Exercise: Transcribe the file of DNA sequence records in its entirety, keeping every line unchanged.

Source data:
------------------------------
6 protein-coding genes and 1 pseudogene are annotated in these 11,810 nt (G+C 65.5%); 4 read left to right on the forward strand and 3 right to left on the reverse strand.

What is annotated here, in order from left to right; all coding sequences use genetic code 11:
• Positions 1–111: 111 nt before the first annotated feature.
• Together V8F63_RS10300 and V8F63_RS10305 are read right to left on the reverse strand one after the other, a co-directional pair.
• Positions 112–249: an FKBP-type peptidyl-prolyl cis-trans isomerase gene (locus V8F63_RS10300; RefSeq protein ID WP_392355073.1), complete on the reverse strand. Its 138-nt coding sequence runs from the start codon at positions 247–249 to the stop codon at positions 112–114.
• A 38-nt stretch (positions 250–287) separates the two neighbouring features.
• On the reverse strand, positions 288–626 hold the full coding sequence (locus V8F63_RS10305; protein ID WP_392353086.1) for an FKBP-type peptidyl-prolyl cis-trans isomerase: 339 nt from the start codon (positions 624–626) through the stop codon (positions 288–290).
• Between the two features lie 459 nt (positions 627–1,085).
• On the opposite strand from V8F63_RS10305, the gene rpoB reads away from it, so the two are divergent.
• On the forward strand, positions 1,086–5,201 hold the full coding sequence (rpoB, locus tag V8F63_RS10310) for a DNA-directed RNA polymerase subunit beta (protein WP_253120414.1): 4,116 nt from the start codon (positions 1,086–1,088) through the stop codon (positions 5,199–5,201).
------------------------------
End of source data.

6 protein-coding genes and 1 pseudogene are annotated in these 11,810 nt (G+C 65.5%); 4 read left to right on the forward strand and 3 right to left on the reverse strand.

What is annotated here, in order from left to right; all coding sequences use genetic code 11:
• Positions 1–111: 111 nt before the first annotated feature.
• Together V8F63_RS10300 and V8F63_RS10305 are read right to left on the reverse strand one after the other, a co-directional pair.
• Positions 112–249: an FKBP-type peptidyl-prolyl cis-trans isomerase gene (locus V8F63_RS10300; RefSeq protein ID WP_392355073.1), complete on the reverse strand. Its 138-nt coding sequence runs from the start codon at positions 247–249 to the stop codon at positions 112–114.
• A 38-nt stretch (positions 250–287) separates the two neighbouring features.
• On the reverse strand, positions 288–626 hold the full coding sequence (locus V8F63_RS10305; protein ID WP_392353086.1) for an FKBP-type peptidyl-prolyl cis-trans isomerase: 339 nt from the start codon (positions 624–626) through the stop codon (positions 288–290).
• Between the two features lie 459 nt (positions 627–1,085).
• On the opposite strand from V8F63_RS10305, the gene rpoB reads away from it, so the two are divergent.
• On the forward strand, positions 1,086–5,201 hold the full coding sequence (rpoB, locus tag V8F63_RS10310) for a DNA-directed RNA polymerase subunit beta (protein WP_253120414.1): 4,116 nt from the start codon (positions 1,086–1,088) through the stop codon (positions 5,199–5,201).